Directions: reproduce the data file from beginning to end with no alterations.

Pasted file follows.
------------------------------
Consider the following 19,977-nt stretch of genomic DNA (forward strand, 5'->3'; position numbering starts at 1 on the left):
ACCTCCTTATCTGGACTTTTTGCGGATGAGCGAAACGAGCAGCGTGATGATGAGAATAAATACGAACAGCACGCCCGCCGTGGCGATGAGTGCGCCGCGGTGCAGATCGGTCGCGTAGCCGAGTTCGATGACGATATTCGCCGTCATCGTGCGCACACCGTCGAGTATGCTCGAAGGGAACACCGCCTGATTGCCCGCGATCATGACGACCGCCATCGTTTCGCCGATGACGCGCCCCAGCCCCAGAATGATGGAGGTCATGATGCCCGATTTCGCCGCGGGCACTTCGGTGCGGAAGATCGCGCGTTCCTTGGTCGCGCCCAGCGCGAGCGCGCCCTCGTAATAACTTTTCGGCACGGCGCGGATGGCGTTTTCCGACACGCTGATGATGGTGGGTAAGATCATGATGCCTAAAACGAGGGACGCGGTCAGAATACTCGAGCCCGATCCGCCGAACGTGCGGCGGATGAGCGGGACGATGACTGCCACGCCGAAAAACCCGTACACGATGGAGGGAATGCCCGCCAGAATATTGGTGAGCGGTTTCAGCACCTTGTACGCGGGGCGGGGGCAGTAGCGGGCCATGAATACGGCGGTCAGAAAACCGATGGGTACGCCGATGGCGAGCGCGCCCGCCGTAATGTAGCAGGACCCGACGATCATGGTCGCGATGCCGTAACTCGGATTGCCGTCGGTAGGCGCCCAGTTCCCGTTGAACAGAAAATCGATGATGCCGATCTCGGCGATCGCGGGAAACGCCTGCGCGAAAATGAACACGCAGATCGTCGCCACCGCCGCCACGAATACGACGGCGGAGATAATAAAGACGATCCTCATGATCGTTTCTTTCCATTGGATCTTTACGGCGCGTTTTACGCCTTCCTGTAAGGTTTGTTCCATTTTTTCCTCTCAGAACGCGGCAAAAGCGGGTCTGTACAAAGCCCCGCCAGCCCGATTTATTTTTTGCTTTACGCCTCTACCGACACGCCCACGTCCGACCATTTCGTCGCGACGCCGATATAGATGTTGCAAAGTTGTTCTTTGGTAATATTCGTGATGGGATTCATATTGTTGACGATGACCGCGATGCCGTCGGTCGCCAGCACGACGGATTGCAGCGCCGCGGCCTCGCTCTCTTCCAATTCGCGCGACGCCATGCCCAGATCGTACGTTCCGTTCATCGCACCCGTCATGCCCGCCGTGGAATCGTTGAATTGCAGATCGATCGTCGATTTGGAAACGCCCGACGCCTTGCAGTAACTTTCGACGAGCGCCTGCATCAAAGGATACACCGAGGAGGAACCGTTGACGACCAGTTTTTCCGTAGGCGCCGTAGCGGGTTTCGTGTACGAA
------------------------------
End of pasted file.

Consider the following 19,977-nt stretch of genomic DNA (forward strand, 5'->3'; position numbering starts at 1 on the left):
ACCTCCTTATCTGGACTTTTTGCGGATGAGCGAAACGAGCAGCGTGATGATGAGAATAAATACGAACAGCACGCCCGCCGTGGCGATGAGTGCGCCGCGGTGCAGATCGGTCGCGTAGCCGAGTTCGATGACGATATTCGCCGTCATCGTGCGCACACCGTCGAGTATGCTCGAAGGGAACACCGCCTGATTGCCCGCGATCATGACGACCGCCATCGTTTCGCCGATGACGCGCCCCAGCCCCAGAATGATGGAGGTCATGATGCCCGATTTCGCCGCGGGCACTTCGGTGCGGAAGATCGCGCGTTCCTTGGTCGCGCCCAGCGCGAGCGCGCCCTCGTAATAACTTTTCGGCACGGCGCGGATGGCGTTTTCCGACACGCTGATGATGGTGGGTAAGATCATGATGCCTAAAACGAGGGACGCGGTCAGAATACTCGAGCCCGATCCGCCGAACGTGCGGCGGATGAGCGGGACGATGACTGCCACGCCGAAAAACCCGTACACGATGGAGGGAATGCCCGCCAGAATATTGGTGAGCGGTTTCAGCACCTTGTACGCGGGGCGGGGGCAGTAGCGGGCCATGAATACGGCGGTCAGAAAACCGATGGGTACGCCGATGGCGAGCGCGCCCGCCGTAATGTAGCAGGACCCGACGATCATGGTCGCGATGCCGTAACTCGGATTGCCGTCGGTAGGCGCCCAGTTCCCGTTGAACAGAAAATCGATGATGCCGATCTCGGCGATCGCGGGAAACGCCTGCGCGAAAATGAACACGCAGATCGTCGCCACCGCCGCCACGAATACGACGGCGGAGATAATAAAGACGATCCTCATGATCGTTTCTTTCCATTGGATCTTTACGGCGCGTTTTACGCCTTCCTGTAAGGTTTGTTCCATTTTTTCCTCTCAGAACGCGGCAAAAGCGGGTCTGTACAAAGCCCCGCCAGCCCGATTTATTTTTTGCTTTACGCCTCTACCGACACGCCCACGTCCGACCATTTCGTCGCGACGCCGATATAGATGTTGCAAAGTTGTTCTTTGGTAATATTCGTGATGGGATTCATATTGTTGACGATGACCGCGATGCCGTCGGTCGCCAGCACGACGGATTGCAGCGCCGCGGCCTCGCTCTCTTCCAATTCGCGCGACGCCATGCCCAGATCGTACGTTCCGTTCATCGCACCCGTCATGCCCGCCGTGGAATCGTTGAATTGCAGATCGATCGTCGATTTGGAAACGCCCGACGCCTTGCAGTAACTTTCGACGAGCGCCTGCATCAAAGGATACACCGAGGAGGAACCGTTGACGACCAGTTTTTCCGTAGGCGCCGTAGCGGGTTTCGTGTACGAA